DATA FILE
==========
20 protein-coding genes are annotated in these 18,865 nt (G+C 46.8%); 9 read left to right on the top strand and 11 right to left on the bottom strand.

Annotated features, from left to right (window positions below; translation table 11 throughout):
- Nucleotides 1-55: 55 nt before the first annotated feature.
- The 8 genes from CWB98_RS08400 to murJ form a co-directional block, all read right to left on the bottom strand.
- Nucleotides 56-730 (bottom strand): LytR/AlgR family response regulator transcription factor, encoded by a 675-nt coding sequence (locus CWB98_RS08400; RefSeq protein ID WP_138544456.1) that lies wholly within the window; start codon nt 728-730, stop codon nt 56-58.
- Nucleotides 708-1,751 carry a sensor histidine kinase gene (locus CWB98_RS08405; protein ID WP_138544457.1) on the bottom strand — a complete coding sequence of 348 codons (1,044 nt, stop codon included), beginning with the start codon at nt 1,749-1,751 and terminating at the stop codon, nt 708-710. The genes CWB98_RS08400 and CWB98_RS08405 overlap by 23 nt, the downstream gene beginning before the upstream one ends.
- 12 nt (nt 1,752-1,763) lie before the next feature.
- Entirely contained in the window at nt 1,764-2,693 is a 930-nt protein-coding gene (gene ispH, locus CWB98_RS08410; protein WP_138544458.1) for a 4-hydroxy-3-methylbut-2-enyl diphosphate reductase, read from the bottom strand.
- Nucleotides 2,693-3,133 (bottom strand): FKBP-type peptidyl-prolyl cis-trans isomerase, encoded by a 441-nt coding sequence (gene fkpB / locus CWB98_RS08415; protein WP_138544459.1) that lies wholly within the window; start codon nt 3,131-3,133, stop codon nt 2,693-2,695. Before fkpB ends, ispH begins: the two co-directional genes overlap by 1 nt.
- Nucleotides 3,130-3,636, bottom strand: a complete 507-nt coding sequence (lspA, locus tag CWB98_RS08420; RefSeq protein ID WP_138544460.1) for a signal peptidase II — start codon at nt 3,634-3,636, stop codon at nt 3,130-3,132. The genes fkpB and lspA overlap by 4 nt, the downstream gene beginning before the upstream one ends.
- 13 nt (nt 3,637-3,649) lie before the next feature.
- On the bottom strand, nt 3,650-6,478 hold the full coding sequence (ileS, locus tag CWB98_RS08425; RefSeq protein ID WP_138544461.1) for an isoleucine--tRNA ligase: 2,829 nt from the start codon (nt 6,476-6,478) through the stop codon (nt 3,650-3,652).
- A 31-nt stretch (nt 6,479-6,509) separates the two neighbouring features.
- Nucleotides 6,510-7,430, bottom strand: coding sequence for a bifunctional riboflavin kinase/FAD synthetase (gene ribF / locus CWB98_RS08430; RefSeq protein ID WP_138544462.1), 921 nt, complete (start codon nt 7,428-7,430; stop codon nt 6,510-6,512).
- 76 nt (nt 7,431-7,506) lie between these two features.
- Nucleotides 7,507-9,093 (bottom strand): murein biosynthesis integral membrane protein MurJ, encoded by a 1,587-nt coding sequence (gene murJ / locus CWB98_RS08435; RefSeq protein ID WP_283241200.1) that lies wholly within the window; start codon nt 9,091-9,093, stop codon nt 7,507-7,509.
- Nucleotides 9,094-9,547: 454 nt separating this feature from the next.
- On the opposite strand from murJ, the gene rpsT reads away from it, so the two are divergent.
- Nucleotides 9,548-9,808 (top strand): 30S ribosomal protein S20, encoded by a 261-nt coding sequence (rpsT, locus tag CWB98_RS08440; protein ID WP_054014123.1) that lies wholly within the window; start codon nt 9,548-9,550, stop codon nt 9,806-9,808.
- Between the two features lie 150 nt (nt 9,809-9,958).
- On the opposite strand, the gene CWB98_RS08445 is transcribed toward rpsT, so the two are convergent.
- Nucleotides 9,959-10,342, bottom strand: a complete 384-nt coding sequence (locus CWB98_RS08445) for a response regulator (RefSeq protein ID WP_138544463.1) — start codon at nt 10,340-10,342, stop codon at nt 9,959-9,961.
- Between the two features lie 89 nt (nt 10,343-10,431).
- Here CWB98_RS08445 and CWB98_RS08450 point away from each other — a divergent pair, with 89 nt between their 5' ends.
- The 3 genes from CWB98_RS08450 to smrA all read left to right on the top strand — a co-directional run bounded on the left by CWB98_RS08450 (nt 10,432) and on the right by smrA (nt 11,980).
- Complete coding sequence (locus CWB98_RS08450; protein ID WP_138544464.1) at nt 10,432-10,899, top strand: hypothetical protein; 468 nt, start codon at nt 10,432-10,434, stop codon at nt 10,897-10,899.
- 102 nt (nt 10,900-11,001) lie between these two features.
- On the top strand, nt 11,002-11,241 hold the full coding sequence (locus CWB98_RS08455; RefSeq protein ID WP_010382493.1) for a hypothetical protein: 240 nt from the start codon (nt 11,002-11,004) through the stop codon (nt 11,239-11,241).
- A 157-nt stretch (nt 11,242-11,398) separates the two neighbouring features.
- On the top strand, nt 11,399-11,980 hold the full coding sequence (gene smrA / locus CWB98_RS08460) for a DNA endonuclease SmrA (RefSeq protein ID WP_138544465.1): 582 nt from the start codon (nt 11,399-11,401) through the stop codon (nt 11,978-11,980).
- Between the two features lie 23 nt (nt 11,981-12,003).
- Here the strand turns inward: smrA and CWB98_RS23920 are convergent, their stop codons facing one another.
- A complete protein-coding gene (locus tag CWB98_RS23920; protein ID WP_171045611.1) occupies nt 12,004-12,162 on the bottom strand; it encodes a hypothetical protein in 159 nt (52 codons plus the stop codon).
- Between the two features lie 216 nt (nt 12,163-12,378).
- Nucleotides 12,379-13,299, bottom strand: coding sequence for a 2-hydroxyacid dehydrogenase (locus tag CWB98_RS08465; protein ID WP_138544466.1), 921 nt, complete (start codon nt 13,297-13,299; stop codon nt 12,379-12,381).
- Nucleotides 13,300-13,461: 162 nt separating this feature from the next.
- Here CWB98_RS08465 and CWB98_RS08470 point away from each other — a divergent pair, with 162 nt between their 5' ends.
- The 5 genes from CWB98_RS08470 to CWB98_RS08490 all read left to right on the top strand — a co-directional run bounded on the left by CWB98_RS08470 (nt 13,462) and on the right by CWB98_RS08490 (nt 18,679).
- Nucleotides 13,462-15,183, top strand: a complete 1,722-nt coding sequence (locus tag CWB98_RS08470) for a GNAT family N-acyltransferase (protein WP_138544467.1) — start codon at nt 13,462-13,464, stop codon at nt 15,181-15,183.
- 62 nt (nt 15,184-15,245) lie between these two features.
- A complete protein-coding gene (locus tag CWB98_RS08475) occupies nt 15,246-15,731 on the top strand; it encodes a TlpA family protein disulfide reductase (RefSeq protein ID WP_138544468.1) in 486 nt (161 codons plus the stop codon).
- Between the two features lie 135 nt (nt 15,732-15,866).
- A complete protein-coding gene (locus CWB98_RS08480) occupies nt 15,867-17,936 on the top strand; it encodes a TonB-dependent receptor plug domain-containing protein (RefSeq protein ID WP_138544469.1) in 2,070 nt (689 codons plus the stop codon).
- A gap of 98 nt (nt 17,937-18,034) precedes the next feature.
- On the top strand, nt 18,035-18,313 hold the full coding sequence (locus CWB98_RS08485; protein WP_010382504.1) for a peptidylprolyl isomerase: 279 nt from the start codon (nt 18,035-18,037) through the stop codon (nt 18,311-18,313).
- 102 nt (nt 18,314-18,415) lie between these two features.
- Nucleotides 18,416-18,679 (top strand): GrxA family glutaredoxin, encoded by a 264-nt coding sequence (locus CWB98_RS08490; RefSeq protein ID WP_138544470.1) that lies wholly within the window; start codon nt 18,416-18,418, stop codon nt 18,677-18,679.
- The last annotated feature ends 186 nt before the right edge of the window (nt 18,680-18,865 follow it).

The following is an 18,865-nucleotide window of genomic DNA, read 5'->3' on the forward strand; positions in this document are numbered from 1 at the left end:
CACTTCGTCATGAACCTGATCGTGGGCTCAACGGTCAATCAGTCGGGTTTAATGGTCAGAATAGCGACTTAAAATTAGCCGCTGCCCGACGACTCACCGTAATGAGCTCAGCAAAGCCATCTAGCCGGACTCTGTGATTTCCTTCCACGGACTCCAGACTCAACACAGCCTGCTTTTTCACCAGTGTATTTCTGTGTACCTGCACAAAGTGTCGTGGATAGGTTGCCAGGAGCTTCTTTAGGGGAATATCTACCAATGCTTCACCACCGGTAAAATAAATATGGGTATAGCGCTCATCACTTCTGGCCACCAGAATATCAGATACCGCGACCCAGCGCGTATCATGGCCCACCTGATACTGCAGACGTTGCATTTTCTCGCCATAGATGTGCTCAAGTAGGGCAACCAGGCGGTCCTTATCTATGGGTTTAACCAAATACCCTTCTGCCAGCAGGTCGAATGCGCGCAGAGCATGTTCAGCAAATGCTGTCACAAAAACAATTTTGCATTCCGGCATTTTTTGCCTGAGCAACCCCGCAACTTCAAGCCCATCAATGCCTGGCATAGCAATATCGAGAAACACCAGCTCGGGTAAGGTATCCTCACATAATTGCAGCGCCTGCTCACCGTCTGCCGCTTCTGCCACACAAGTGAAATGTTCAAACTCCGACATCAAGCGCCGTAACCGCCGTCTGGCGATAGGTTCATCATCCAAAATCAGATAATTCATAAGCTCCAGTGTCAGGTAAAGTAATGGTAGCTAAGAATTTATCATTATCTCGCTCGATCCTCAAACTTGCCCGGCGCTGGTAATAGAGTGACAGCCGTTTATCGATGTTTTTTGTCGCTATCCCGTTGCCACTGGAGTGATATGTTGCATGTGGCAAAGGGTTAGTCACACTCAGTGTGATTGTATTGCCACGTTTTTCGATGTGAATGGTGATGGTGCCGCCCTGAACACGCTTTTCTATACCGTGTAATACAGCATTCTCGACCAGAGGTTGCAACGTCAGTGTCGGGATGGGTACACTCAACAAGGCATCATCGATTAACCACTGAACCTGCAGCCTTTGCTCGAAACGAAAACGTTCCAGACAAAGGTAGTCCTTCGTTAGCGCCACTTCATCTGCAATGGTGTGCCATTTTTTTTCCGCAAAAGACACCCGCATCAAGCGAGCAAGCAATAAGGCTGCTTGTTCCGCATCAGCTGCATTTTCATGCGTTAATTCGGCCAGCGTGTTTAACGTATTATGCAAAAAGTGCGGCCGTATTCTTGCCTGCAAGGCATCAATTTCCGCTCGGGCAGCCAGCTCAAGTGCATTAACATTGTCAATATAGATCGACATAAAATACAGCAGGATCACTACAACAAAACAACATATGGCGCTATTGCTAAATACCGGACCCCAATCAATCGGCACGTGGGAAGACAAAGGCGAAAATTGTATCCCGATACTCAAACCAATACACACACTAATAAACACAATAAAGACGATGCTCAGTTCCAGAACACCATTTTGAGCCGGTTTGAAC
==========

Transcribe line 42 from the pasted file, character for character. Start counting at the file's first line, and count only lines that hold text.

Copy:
- Between the two features lie 135 nt (nt 15,732-15,866).